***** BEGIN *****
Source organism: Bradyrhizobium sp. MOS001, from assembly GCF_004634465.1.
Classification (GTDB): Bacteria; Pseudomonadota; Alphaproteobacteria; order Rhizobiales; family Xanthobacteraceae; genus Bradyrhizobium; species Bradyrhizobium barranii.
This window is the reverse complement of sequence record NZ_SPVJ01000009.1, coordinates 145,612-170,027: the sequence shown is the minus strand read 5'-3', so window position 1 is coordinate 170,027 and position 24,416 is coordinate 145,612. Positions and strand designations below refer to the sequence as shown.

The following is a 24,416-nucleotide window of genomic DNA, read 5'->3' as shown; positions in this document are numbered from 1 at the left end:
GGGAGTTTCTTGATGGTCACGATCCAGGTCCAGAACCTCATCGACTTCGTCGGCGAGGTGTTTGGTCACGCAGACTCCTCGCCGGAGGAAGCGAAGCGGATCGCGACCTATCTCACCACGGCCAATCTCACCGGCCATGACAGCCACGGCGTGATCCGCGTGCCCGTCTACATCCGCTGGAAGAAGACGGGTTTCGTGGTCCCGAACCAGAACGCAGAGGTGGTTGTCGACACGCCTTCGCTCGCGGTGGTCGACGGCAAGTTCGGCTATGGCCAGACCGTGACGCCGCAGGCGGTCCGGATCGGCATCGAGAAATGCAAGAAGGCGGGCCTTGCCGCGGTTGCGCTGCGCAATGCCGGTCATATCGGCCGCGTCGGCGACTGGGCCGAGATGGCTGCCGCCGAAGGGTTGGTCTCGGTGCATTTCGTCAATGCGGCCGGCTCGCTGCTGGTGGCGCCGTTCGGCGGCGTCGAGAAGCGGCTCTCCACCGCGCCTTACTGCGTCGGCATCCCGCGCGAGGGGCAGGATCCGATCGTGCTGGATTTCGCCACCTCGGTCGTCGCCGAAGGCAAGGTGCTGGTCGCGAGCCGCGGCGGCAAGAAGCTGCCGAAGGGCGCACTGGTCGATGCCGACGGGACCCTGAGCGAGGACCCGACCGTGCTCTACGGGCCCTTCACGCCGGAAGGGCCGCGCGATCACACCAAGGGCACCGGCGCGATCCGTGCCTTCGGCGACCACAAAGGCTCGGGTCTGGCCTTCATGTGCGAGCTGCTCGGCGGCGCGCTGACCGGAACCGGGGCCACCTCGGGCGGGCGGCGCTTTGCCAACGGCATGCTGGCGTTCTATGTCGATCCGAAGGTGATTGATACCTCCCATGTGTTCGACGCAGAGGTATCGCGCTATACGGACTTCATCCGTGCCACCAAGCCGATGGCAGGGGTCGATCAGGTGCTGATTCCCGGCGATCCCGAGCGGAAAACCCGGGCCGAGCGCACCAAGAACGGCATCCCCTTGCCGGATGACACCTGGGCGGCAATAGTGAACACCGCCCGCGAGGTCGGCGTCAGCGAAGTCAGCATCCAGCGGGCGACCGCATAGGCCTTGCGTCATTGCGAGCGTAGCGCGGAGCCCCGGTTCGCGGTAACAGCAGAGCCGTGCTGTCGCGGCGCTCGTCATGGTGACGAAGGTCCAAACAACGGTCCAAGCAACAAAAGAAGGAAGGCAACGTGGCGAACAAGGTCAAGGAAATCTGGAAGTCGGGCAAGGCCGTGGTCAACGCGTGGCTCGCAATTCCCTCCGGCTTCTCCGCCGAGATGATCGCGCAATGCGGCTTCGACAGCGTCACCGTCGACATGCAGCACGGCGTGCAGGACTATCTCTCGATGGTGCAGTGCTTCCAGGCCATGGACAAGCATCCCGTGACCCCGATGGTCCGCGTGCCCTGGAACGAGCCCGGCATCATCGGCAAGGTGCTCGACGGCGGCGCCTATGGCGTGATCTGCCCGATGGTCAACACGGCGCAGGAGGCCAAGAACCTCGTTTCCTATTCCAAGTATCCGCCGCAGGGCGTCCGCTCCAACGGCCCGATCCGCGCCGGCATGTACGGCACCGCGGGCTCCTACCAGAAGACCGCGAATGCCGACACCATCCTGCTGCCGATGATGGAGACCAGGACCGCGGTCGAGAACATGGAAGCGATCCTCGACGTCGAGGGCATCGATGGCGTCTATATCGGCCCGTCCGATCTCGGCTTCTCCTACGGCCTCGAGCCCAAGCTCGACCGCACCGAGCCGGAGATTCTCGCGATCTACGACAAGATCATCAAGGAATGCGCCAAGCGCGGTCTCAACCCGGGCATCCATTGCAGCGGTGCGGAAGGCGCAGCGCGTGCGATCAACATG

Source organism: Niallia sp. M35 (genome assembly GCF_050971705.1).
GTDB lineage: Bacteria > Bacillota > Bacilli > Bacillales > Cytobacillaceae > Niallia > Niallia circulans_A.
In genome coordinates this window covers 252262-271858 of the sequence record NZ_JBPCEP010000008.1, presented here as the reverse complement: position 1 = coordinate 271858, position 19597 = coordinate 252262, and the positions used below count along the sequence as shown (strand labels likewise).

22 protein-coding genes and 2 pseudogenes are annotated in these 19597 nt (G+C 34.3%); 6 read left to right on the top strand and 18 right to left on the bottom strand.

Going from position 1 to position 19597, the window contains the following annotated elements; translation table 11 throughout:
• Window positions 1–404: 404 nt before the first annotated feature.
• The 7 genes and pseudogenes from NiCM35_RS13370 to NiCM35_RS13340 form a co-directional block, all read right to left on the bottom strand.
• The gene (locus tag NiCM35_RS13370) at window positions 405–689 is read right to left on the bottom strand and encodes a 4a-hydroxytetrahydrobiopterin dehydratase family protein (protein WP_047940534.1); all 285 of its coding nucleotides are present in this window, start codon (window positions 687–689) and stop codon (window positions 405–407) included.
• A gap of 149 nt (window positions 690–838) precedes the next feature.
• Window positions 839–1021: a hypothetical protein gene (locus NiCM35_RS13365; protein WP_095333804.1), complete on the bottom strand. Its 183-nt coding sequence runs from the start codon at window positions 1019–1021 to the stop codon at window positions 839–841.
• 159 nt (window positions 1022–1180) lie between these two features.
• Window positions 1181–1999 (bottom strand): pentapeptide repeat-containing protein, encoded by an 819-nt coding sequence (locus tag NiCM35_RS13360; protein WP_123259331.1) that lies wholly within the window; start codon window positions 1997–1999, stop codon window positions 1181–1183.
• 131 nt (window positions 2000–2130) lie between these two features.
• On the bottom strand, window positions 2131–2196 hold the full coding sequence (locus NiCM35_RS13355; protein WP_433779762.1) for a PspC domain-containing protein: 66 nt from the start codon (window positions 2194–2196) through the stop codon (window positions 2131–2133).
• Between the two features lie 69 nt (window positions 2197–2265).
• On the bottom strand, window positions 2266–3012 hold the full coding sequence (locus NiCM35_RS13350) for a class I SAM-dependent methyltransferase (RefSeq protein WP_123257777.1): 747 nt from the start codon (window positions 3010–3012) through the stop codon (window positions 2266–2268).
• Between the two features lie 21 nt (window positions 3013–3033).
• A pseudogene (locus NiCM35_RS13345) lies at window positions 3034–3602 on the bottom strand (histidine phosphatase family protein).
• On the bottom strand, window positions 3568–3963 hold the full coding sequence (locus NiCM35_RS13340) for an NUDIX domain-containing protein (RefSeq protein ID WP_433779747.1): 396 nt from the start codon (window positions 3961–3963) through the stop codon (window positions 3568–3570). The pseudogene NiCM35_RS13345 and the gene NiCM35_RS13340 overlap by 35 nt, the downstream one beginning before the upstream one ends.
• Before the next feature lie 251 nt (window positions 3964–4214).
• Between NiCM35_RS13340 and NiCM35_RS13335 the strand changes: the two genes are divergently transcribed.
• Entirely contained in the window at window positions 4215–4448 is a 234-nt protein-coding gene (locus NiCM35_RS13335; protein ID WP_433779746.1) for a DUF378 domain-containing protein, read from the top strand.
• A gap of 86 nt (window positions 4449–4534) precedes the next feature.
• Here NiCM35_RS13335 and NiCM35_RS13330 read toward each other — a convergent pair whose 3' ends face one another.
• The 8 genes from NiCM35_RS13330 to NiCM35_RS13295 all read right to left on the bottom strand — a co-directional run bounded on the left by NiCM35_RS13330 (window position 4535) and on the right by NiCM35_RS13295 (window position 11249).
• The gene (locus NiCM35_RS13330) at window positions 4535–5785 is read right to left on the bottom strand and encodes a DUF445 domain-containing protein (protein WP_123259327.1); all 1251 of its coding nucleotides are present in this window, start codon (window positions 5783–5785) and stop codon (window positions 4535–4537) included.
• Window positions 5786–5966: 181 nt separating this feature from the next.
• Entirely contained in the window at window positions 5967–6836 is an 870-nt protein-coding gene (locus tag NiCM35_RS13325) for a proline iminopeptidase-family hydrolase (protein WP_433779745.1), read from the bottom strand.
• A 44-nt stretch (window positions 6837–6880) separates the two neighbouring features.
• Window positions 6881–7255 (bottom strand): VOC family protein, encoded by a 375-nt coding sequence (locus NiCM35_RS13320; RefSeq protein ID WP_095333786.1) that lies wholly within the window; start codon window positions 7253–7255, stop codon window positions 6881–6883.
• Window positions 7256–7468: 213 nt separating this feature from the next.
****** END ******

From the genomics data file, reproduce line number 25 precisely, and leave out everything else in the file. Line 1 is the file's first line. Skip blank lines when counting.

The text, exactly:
• Before the next feature lie 251 nt (window positions 3964–4214).